Moyer pitched well enough in the spring to make the club, and he made history with his two regular-season wins by becoming the oldest starter ever to win a game. However, he also became emblematic of the pitching struggles. The inability to offer much of a change of speeds between his fastball and his changeup left him vulnerable, and making it even as far as five innings was a challenge. Granted, that was a problem for the rest of the rotation, but the Rockies felt there was no way Moyer could make the adjustments, so they released him.

2. Happy stories didn't last long: Moyer's wasn't the only feel-good story that didn't last long.

On Aug. 5, 2011, fans watched in horror as pitcher Juan Nicasio was hit in the head with a line drive during a game at Coors. If not for fast work by the Rockies' training staff and emergency personnel at the ballpark, Nicasio might not have made it through life-saving and career-saving surgery to repair a broken neck.

Nicasio, however, made a fast recovery and clearly earned a spot in the Rockies' season-opening rotation. But his route to Comeback Player of the Year was interrupted by another injury, this one a right-knee injury he suffered while twisting to field a hard-hit ball past the mound on June 2. Nicasio missed the rest of the season.

3. When Tulo went down, the offense and defense went with him: During the first series of the year, Rockies two-time Rawlings Gold Glove-winning shortstop Troy Tulowitzki slipped slightly while making a defensive play and felt a twinge in his left groin. Tulowitzki would commit some uncharacteristic errors early and struggle at the plate. His pain intensified during a May 30 doubleheader. It turned out he had scar tissue that had to be removed. Despite a couple of injury rehab stints, Tulowitzki never returned.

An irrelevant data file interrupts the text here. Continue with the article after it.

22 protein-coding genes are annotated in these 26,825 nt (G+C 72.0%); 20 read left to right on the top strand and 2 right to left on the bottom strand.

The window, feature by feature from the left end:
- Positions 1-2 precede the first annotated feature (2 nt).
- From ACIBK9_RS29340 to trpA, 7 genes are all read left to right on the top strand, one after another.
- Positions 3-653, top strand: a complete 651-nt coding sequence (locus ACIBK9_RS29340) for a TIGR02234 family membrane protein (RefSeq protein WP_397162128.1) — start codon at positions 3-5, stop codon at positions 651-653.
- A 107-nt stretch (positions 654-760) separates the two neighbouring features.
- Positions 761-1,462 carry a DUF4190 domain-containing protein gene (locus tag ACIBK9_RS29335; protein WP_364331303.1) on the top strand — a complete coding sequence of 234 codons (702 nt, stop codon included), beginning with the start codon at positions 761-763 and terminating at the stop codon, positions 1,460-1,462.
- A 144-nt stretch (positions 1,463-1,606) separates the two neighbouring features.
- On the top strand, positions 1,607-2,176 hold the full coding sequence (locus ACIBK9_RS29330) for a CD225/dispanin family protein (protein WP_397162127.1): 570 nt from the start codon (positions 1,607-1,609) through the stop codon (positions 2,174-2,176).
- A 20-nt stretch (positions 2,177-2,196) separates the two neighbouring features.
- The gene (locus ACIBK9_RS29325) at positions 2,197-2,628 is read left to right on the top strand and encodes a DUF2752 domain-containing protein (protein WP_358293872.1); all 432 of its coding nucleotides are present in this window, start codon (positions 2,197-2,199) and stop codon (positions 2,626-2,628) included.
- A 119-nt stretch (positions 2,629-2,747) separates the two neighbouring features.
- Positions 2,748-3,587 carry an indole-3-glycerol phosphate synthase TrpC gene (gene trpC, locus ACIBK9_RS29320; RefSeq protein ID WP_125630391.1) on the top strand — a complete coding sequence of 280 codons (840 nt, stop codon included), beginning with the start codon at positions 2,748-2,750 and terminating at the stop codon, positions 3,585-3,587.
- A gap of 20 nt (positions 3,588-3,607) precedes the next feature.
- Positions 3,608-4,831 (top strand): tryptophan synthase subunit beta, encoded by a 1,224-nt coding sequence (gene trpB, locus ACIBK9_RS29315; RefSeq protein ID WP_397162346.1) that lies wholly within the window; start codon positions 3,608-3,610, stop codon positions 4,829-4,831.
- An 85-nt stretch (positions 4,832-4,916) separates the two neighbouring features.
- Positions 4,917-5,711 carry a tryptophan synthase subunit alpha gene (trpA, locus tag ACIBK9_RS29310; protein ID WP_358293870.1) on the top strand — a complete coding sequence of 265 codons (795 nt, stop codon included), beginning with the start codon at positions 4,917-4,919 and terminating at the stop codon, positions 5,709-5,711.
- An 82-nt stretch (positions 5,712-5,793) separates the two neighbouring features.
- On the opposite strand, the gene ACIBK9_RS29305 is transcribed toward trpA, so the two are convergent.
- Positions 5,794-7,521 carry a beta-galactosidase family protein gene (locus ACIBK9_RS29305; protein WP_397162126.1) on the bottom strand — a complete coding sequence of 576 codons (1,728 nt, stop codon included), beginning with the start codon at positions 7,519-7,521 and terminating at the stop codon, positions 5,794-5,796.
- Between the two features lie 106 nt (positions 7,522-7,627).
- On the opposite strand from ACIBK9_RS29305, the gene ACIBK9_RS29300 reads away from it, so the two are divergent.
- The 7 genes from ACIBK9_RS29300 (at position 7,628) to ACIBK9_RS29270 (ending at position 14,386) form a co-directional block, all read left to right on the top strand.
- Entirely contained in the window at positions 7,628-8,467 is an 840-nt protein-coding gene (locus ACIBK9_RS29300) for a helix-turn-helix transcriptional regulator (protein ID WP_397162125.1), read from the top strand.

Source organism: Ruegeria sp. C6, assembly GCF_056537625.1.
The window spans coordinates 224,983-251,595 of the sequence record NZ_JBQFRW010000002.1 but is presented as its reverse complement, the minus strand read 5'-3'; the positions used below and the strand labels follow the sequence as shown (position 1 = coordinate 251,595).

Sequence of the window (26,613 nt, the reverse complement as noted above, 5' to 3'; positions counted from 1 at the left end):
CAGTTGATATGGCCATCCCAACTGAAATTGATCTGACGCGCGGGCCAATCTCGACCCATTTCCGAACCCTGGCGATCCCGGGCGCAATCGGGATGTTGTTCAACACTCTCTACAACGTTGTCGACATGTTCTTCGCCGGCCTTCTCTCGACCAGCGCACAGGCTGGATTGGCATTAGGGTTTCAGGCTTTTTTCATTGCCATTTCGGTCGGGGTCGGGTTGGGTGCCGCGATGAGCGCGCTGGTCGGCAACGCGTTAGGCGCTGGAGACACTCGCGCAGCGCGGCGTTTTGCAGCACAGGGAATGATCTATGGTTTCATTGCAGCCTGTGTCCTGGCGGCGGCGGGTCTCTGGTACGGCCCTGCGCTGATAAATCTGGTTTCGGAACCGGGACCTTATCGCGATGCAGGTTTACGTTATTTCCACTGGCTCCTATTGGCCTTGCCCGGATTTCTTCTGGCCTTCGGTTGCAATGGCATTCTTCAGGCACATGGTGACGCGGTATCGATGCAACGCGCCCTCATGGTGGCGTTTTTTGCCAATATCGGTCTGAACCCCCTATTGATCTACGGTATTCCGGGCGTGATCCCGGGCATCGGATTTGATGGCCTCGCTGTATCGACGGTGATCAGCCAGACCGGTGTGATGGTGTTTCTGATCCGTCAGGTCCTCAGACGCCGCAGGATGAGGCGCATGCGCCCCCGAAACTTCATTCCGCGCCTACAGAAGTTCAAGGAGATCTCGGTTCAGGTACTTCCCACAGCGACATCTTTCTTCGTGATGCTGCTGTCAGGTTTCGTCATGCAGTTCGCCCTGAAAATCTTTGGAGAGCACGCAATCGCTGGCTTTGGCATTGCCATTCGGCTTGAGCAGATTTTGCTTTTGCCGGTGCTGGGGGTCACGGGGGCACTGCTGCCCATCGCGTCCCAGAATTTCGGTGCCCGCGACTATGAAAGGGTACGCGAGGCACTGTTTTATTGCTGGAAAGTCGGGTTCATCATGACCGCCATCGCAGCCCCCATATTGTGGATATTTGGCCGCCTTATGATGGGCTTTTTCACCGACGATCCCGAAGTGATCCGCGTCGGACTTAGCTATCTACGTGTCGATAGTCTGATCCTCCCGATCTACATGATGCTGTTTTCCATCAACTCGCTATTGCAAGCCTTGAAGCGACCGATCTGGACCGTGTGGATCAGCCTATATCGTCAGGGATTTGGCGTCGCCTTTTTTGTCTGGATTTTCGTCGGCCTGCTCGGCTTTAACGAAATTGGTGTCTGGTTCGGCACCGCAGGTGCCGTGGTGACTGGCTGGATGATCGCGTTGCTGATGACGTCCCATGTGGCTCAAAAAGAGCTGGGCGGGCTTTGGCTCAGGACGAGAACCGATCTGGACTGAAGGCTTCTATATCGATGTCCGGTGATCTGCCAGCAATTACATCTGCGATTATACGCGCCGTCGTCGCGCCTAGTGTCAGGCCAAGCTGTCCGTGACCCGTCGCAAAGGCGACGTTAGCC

Losing his glove was one of the reasons the Rockies led the Majors in errors. Without Tulowitzki's bat, and with subsequent injuries to Todd Helton, Michael Cuddyer and Ramon Hernandez, pitching strategy against the Rockies became easy. Simply avoid slugging left fielder Carlos Gonzalez -- who finished with 22 home runs but just five after the All-Star break.

4. CarGo is capable of big things: Despite the aforementioned problems that plagued the Rockies throughout the season, the Rockies saw themselves as being able to turn things around quickly if everyone is healthy and on the same page.

On May 30 and 31, Gonzalez homered in four straight plate appearances. He was the 22nd player in history to accomplish the feat, and the first do to so since Albert Pujols in 2006. Gonzalez followed his fourth homer with a double, which left him one shy of the record for extra-base hits in consecutive plate appearances. Larry Walker went for extra bases six straight times for the Rockies during the 1996 season.

With leadoff man Dexter Fowler coming off his best year, possibly Jordan Pacheco in the No. 2 spot after leading National League rookies with a .309 batting average, plus Gonzalez and a healthy Tulowitzki, the Rockies expect to have a potent top and middle of the order.

5. First time is a charm: Pacheco's consistent hitting, all while playing third base and first base, with some limited catching worked in there, wasn't the only rookie performance that left the Rockies excited.

Catcher Wilin Rosario hit 28 home runs, breaking the club's rookie record previously held by Helton. He also posted a .530 slugging percentage -- the highest such mark by a rookie catcher since the Dodgers' Mike Piazza slugged at a .593 clip in 1993.

The many injuries also gave chances to Josh Rutledge, who hit .274 with eight homers while filling in for Tulowitzki at shortstop; and DJ LeMahieu, who struggled in an early callup, but retooled his swing at Triple-A Colorado Springs and was able to finish the Major League year at .297 while playing mostly second base.

He wasn't a rookie, but Tyler Colvin was a standout performer in his first year in a Rockies uniform. Obtained in a trade with the Cubs, where he was a standout rookie in 2010 but had a rough 2011, Colvin played the outfield and first base, and hit a healthy .290 with 18 home runs and 70 RBIs.

Colorado Rockies